Published online by Cambridge University Press: 01 June 2011
Brown dwarfs are sub-stellar objects, too low in mass to sustain stable hydrogen fusion, but in which lower threshold nuclear reactions can still occur. Spanning the mass range 13–80MJ, they occupy the domain between planets and stars. Originally termed black dwarfs, the term ‘brown dwarf’ was introduced by Tarter (1976) and has been used thereafter.
This section summarises their characteristics, and places them in the context of exoplanet studies. The connection is particularly important in understanding the nature of massive orbiting planets with M ≳ 13MJ, and of the ‘free-floating planets’ found in young open clusters and star-forming regions.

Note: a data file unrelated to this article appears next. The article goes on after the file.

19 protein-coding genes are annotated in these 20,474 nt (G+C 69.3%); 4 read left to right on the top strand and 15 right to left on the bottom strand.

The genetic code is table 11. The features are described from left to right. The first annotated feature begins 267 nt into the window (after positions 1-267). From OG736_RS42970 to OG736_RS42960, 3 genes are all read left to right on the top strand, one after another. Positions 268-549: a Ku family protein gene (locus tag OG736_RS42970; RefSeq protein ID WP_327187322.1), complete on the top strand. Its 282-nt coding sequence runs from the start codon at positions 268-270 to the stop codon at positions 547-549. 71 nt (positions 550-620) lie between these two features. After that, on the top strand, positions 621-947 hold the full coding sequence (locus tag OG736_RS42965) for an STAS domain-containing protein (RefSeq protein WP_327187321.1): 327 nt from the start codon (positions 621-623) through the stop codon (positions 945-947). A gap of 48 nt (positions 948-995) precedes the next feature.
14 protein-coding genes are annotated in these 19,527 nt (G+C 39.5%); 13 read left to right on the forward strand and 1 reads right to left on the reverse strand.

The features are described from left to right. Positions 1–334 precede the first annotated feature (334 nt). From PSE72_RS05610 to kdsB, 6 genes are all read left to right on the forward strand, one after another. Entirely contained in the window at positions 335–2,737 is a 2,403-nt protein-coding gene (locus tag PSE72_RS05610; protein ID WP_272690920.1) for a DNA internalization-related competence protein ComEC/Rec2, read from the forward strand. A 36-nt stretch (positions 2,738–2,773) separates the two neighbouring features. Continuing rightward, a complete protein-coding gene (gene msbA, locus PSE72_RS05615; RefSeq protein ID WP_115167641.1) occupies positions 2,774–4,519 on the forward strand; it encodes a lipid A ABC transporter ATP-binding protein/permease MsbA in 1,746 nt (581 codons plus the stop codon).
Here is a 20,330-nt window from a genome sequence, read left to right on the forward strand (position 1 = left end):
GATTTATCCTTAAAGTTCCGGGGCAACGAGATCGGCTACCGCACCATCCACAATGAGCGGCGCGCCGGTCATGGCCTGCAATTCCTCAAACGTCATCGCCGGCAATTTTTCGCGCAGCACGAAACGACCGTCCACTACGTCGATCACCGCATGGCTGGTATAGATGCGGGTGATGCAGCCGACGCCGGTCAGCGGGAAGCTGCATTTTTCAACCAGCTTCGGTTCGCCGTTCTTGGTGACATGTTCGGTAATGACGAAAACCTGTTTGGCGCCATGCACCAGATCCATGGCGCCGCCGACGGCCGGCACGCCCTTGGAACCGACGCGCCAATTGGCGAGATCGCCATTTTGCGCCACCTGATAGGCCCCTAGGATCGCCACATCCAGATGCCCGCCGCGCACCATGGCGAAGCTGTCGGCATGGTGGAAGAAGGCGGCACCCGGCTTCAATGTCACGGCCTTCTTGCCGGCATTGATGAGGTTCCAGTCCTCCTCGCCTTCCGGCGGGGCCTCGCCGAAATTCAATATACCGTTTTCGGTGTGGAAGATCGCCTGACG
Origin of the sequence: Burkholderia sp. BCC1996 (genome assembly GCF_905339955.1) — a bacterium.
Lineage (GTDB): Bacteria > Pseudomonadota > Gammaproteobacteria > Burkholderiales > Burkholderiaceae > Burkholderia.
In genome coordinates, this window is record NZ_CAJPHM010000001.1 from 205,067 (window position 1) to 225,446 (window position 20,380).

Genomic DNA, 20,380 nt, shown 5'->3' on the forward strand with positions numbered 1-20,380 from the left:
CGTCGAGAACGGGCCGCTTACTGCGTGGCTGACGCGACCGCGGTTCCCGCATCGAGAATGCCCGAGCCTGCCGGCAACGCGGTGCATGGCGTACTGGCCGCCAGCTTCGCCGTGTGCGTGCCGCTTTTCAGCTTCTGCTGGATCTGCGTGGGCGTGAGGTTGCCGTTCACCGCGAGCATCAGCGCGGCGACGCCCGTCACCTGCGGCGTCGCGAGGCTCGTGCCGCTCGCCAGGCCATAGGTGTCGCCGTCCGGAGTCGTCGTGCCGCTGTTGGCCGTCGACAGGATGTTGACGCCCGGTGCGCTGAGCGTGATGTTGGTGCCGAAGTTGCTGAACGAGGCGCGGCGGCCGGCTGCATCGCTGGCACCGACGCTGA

The role of fusion
Some thirty years before their discovery, theories had identified a stellar/sub-stellar boundary at ∼75–80MJ, depending on chemical composition (Kumar, 1963). In the normal process of star formation, gravitational collapse releases energy which leads to increasing temperature and density, and to cores which become partially degenerate. Collapse halts when the sum of the normal gas pressure, and the free electron degeneracy pressure arising from the Pauli exclusion principle which acts as an energy sink, balances the gravitational potential.
At solar metallicity, objects above ∼78MJ reach the 3 × 107 K core temperatures necessary to initiate hydrogen fusion, and become stars. Below ∼74MJ, core temperatures never rise to the levels necessary for sustained hydrogen fusion, and these ‘failed stars’ are termed brown dwarfs.